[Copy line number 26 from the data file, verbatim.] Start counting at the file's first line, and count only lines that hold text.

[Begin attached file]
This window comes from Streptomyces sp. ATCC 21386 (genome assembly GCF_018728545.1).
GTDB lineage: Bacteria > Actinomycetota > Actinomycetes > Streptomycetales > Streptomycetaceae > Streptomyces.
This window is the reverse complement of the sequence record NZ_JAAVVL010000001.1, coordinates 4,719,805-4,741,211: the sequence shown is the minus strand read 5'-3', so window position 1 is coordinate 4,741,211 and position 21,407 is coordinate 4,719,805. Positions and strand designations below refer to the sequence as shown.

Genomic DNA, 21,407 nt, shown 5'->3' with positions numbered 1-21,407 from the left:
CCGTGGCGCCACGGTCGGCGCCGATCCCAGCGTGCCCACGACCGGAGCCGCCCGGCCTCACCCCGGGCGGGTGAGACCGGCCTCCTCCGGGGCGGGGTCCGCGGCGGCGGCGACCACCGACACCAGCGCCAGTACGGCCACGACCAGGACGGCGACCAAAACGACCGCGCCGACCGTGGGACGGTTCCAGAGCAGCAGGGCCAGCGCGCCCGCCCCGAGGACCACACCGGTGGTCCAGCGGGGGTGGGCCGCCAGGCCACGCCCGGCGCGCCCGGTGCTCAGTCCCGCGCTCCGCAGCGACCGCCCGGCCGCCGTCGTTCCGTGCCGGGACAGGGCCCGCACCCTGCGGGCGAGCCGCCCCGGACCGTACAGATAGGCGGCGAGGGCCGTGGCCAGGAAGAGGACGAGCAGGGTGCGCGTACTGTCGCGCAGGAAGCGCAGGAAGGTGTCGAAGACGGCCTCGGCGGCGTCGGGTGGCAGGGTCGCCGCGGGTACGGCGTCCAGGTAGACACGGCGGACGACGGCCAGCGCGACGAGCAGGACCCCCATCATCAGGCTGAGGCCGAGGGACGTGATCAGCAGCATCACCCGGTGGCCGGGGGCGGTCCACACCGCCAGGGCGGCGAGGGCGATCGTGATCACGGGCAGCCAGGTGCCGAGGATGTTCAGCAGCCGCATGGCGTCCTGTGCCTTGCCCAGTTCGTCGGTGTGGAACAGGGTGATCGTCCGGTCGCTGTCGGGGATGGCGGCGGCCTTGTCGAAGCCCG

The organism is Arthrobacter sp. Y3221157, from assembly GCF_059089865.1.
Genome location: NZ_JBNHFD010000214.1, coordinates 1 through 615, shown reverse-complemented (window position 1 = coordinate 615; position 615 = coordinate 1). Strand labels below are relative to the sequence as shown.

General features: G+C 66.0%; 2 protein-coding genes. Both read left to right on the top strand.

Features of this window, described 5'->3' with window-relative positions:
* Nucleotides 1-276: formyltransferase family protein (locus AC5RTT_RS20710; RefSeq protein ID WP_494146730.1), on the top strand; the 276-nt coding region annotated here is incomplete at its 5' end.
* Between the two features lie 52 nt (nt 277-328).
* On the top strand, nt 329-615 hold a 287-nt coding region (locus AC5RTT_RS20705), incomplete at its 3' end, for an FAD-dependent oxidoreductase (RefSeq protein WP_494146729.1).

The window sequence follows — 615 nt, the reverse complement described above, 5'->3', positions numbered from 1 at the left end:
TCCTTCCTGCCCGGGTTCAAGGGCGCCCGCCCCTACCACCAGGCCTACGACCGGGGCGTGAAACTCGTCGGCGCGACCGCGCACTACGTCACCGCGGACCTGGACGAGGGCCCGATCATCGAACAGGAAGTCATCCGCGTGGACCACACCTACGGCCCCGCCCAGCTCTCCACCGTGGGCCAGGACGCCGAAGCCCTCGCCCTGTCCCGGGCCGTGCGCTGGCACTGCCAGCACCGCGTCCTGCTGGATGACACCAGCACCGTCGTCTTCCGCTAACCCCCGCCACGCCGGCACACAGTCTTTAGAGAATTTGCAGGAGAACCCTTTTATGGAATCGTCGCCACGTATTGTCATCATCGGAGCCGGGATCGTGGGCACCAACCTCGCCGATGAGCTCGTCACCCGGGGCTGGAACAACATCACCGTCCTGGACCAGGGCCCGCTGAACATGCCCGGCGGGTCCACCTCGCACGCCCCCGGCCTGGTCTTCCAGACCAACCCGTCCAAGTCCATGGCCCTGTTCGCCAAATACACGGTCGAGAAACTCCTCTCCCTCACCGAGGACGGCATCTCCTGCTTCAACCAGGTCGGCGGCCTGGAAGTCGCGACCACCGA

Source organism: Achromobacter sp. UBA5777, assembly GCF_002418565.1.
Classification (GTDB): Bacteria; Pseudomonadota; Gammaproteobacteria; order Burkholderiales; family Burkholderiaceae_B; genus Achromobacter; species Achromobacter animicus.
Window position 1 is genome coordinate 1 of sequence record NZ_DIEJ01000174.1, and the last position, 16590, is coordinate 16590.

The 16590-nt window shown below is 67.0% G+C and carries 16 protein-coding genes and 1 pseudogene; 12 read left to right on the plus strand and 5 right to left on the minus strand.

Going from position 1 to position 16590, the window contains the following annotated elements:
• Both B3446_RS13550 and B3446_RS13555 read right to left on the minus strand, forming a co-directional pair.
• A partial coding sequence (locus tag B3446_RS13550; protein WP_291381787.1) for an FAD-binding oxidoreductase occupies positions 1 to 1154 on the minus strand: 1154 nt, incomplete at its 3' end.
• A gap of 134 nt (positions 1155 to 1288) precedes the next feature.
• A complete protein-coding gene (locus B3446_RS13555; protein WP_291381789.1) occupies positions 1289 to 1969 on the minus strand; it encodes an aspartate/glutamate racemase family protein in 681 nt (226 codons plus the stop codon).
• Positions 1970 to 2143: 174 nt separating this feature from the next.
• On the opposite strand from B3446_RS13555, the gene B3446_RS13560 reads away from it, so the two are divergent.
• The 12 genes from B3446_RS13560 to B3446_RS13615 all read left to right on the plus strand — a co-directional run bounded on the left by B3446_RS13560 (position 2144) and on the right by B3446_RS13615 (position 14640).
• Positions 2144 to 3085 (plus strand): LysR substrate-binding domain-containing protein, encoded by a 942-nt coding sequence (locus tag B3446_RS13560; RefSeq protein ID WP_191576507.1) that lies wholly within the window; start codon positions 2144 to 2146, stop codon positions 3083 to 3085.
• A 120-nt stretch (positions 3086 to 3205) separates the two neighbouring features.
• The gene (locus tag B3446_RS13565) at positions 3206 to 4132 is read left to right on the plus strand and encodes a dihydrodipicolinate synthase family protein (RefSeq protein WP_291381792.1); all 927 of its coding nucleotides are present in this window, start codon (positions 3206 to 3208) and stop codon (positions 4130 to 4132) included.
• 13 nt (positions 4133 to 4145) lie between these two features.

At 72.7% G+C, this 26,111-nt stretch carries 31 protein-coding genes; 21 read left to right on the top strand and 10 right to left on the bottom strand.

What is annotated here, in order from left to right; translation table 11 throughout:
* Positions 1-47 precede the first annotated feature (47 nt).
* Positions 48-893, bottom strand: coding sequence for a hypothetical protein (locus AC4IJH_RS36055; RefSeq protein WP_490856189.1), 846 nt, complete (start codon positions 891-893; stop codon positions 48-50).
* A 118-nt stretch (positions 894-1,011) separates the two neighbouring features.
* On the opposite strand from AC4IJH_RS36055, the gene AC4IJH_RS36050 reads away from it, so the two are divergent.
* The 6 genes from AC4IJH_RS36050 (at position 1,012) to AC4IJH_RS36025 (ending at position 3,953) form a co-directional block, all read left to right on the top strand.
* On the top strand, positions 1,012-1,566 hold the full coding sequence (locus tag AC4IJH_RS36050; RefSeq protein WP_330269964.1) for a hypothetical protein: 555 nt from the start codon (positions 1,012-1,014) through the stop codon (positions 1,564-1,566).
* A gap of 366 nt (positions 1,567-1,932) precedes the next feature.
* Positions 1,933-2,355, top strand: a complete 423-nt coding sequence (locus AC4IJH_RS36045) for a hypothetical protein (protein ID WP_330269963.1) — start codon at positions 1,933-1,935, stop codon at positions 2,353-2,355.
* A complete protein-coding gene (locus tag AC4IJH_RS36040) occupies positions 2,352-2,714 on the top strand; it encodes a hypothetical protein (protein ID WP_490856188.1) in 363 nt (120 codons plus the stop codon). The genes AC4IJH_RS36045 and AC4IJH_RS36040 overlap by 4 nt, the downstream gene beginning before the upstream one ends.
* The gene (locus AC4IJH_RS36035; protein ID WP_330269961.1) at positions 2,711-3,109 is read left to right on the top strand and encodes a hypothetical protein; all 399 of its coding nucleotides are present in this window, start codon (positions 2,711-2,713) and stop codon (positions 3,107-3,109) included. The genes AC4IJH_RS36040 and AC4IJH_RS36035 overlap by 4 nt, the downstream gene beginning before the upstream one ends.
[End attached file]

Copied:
• The 12 genes from B3446_RS13560 to B3446_RS13615 all read left to right on the plus strand — a co-directional run bounded on the left by B3446_RS13560 (position 2144) and on the right by B3446_RS13615 (position 14640).